Acclaimed maker Raj Kumar Gupta’s patriotic story salutes the spirit of unsung heroes of the nation

Two things that sum the film up. Kabhi kabhi hume lagta hai Yusuf (name of the terrorist in the film) se zyada khatra hume Dilli mein baithe logo se hai, says Prabhat (Arjun Kapoor). Secondly, your heart weeps when an army officer ruthlessly pushes the core team while the government officials are briefing the press.

India’s Most Wanted. The title of the film. Naturally you would want to know who he/she is.  Although renamed here in the film, you know who the makers are referring to. But since he’s behind the bars, the makers could have named him or referred to him once, say during end credits. But they’ve chosen to do away with it completely, at times putting you off. With ample moments where you are invested in the drama, it is also a socio-political  commentary on the conditions in which agents operate. With the likes of Aamir, No One Killed Jessica, and Raid in the past, Gupta ensures you have the best time in theaters while leaving with a heavy heart and pride for people who breathe nationalism.


Based on the arrest of Indian Mujahideen terrorist Yasin Bhatkal by undercover intelligence officers in 2013, the film follows the journey of unlikely heroes tracking a terrorist, making an arrest without having to fire a single bullet, with no monetary or moral support from the government.

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Firstly, its a clear case of improper casting. No matter how hard Arjun Kapoor tries to act tough and pretend that he can get the terrorist, he doesn’t convince you that he actually can. Adding to the woes are supporting actors joining in the mission. You wish there were better and more determined actors on board.

Reality isn’t high octane or robust. Its routine minus all thrill. The thrill is in the minds of people involved, which needs to be felt. Here the film takes you in a zone that’t not edgy, hence disappointing you to se extent.

Since the story is based on a true event, your heart does go out for the people involved. There are moments where you would want to ask one thing to the agents- why and how can they love their country so much? Yes, the film evokes such sense in you where you are blown at how agents sacrifice their lives with no selfish interest.

It is not your regular espionage film. Here the agents are extremely common people, with no gadgets or armor at their disposal, making the conflict in the arc all the way more exciting. The reason why you believe this can’t be pulled off is the only reason why Gupta probably made this film. The idea in the film doesn’t seem convincing, making the narrative engaging. You kind of know the ending, but how makers take you there is worth appreciating.

If whatever is shown is believed to be true, it gives a grueling glance into how tricky the world of undercover operations is; and with constant fear of death, its all the way more menacing. There are loopholes too. Its not racy and fast paced, something that you naturally crave for in such a film. Its the reality and doing away with dramatization that justifies the routine set-up of things. It’s slow at times and you don’t find yourself on the edge of your seats. Blame it on the expectations with such films, this one here stands its own ground. Whatever the drawbacks of the screenplay are in the first half, a supremely engaging 2nd half balances. You bite your nails here.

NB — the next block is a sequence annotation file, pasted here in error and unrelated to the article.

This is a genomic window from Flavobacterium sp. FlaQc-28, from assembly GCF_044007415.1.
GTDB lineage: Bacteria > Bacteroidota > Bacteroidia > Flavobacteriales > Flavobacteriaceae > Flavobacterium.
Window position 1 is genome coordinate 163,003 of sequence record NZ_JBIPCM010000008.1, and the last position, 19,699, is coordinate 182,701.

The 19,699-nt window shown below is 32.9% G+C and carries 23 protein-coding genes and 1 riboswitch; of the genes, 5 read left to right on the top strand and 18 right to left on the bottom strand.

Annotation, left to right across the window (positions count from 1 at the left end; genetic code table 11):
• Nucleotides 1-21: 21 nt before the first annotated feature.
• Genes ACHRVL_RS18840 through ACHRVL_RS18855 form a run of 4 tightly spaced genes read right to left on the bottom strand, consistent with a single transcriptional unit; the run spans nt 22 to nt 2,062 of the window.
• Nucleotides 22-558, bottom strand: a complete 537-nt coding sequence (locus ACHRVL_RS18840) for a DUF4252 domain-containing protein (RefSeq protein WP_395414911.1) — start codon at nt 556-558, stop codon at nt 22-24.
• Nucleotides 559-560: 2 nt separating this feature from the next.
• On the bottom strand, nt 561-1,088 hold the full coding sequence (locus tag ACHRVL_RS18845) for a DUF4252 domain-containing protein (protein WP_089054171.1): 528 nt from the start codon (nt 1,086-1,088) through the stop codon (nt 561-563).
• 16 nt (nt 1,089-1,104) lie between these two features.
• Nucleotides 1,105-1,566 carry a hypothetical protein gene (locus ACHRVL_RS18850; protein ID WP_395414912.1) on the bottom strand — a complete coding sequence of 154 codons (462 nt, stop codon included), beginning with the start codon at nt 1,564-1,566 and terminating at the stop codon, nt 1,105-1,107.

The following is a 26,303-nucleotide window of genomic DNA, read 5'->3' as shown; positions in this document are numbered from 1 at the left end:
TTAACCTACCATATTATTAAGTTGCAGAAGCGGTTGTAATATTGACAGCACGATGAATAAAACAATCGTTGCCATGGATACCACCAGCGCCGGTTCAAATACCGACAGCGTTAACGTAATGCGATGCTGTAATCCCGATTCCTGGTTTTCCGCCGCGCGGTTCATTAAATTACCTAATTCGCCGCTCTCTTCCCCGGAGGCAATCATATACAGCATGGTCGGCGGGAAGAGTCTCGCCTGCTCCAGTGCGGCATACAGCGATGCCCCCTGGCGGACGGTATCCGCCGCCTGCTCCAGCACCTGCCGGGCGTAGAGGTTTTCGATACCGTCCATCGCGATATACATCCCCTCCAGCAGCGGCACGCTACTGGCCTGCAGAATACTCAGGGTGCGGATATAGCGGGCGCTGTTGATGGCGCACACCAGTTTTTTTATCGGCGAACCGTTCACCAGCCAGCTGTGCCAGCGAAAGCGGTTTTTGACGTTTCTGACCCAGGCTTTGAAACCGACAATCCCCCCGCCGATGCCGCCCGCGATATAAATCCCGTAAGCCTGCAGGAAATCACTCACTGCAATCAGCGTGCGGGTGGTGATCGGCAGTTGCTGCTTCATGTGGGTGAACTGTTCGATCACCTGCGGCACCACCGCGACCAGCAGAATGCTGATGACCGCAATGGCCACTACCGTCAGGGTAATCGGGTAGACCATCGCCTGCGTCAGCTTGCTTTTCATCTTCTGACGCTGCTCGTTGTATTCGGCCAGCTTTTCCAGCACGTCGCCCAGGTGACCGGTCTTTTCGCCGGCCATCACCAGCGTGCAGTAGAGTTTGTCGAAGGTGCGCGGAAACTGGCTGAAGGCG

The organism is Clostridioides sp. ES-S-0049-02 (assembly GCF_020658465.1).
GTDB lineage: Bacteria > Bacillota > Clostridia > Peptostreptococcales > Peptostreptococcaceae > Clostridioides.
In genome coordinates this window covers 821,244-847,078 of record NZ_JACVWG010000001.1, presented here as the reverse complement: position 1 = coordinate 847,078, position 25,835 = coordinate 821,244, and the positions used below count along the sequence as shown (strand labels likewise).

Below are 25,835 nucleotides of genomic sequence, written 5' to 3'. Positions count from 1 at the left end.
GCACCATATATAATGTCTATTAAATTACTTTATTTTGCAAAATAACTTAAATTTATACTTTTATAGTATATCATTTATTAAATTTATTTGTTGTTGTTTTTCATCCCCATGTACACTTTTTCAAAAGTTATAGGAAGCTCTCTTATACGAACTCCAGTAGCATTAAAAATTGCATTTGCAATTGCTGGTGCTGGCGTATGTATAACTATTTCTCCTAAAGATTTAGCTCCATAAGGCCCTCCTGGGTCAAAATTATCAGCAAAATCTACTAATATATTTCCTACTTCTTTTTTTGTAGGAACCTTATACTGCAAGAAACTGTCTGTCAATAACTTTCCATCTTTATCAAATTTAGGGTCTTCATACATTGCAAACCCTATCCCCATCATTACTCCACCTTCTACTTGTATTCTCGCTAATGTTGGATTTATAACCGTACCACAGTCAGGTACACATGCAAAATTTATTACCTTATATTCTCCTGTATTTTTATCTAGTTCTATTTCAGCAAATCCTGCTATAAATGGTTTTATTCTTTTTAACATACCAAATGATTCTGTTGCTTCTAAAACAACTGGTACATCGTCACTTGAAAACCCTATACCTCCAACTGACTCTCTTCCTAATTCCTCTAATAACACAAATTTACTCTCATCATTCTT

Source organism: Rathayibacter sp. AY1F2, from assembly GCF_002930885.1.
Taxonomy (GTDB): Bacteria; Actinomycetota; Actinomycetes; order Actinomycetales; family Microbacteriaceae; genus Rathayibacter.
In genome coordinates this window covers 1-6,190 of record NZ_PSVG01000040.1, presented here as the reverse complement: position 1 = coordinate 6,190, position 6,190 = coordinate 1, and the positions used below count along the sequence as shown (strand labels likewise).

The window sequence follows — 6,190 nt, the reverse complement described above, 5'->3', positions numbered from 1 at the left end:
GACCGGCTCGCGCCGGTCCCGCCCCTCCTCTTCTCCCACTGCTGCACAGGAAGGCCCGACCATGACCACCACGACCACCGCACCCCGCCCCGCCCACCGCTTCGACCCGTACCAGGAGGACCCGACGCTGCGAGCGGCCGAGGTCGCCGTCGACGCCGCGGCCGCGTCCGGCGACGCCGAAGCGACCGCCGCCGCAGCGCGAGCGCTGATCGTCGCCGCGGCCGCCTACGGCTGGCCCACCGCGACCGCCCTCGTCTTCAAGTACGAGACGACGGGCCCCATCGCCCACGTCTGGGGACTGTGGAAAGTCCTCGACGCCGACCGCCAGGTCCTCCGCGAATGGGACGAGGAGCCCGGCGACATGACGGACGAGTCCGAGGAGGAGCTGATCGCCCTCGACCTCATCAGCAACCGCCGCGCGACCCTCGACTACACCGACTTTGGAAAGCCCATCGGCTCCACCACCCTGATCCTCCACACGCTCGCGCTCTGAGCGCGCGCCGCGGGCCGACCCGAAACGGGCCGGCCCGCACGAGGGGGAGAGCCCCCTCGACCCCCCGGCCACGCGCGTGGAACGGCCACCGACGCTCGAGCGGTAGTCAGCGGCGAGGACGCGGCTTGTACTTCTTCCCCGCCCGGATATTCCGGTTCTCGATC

Arjun Kapoor is decent and does the best he can. Unfortunately, his best isn’t even good for the plot. He has same expressions in almost every scene and doesn’t evoke sympathy or pride for the character. Whatever pride you feel is because of the smart writing by Gupta.

Rajesh Sharma is okay, but doesn’t deliver to his best potential.  Prashanth Alexander, Shantilal Mukherjee, Devendra Mishra, and Gaurav Mishra are just okay.

The casting is the biggest weak link here.


Music by Amit Trivedi is decent and a couple of songs in the background do add to the depth. Still, it could be better. The lyrics of the songs by Amitabh Bhattacharya are very good. Background score by Trivedi could be better, to give the narrative more meaning.

Cinematography by Dudley is very good, and complements the story telling well. Production design by Rita Ghosh is satisfactory. You are invested in the drama, majorly because of the realism the film offers through its sets.

Editing by Bodhaditya Bannerjee is sharp and justifies the needs of the film. Going in sync with the plot and narrative, it attempts well to keep you in a zone that’s both patriotic and psychological.

The film even with minor hiccups makes you stand for your agents who serve the country with no intention of getting any credit. It’s a tough film to understand- not story wise, but allegorically on what it tries to convey. It wrenches you making you wish if you could do anything to make the conditions any better. Gupta once again paints a film with his signature, something that he is applauded for.

Rochak Saxena

Rochak Saxena a Mass Media Teacher, former journalist at DNA and an ardent lover of Hindi films - literally. The blog derives its name from the popular term ‘Willing Suspension of Disbelief’, most commonly used in the world of literature and cinema. Meaning to immerse yourself in an unreal world (where you know what you see on screen is fake) with a self-proclaimed/declared belief/wish to consider it real, the willing world becomes magical. It’s the same magic every Friday that drives Rochak to share things in the perspective that it needs to be observed with. Every film is different. And the difference needs to be cherished.

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